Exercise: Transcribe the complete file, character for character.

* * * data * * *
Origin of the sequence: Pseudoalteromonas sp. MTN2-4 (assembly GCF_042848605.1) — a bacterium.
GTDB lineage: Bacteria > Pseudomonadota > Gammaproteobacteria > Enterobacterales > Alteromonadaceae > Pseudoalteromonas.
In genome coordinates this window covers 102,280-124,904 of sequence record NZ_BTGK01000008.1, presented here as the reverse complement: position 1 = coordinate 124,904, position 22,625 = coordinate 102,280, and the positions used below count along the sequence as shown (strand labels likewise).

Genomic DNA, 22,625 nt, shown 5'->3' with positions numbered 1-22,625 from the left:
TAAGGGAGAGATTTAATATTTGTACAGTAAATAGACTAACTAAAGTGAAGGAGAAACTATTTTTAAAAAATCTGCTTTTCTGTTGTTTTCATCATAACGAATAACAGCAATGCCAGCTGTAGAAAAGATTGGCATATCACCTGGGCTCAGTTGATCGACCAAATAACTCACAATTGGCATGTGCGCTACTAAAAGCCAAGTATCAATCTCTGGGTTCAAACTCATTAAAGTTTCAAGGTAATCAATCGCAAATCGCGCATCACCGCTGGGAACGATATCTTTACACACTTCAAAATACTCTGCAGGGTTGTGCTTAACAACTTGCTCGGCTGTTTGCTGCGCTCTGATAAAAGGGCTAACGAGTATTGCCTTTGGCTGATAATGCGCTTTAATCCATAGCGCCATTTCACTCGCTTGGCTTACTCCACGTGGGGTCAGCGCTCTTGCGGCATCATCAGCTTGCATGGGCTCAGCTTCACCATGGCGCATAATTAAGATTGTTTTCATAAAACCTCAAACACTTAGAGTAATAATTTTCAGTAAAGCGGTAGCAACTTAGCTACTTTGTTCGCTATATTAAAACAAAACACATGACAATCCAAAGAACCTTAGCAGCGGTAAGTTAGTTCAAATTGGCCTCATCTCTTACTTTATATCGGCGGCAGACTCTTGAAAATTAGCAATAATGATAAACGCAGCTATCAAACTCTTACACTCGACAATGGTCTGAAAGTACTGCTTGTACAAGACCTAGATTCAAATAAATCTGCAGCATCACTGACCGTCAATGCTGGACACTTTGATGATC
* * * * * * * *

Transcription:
Origin of the sequence: Pseudoalteromonas sp. MTN2-4 (assembly GCF_042848605.1) — a bacterium.
GTDB lineage: Bacteria > Pseudomonadota > Gammaproteobacteria > Enterobacterales > Alteromonadaceae > Pseudoalteromonas.
In genome coordinates this window covers 102,280-124,904 of sequence record NZ_BTGK01000008.1, presented here as the reverse complement: position 1 = coordinate 124,904, position 22,625 = coordinate 102,280, and the positions used below count along the sequence as shown (strand labels likewise).

Genomic DNA, 22,625 nt, shown 5'->3' with positions numbered 1-22,625 from the left:
TAAGGGAGAGATTTAATATTTGTACAGTAAATAGACTAACTAAAGTGAAGGAGAAACTATTTTTAAAAAATCTGCTTTTCTGTTGTTTTCATCATAACGAATAACAGCAATGCCAGCTGTAGAAAAGATTGGCATATCACCTGGGCTCAGTTGATCGACCAAATAACTCACAATTGGCATGTGCGCTACTAAAAGCCAAGTATCAATCTCTGGGTTCAAACTCATTAAAGTTTCAAGGTAATCAATCGCAAATCGCGCATCACCGCTGGGAACGATATCTTTACACACTTCAAAATACTCTGCAGGGTTGTGCTTAACAACTTGCTCGGCTGTTTGCTGCGCTCTGATAAAAGGGCTAACGAGTATTGCCTTTGGCTGATAATGCGCTTTAATCCATAGCGCCATTTCACTCGCTTGGCTTACTCCACGTGGGGTCAGCGCTCTTGCGGCATCATCAGCTTGCATGGGCTCAGCTTCACCATGGCGCATAATTAAGATTGTTTTCATAAAACCTCAAACACTTAGAGTAATAATTTTCAGTAAAGCGGTAGCAACTTAGCTACTTTGTTCGCTATATTAAAACAAAACACATGACAATCCAAAGAACCTTAGCAGCGGTAAGTTAGTTCAAATTGGCCTCATCTCTTACTTTATATCGGCGGCAGACTCTTGAAAATTAGCAATAATGATAAACGCAGCTATCAAACTCTTACACTCGACAATGGTCTGAAAGTACTGCTTGTACAAGACCTAGATTCAAATAAATCTGCAGCATCACTGACCGTCAATGCTGGACACTTTGATGATC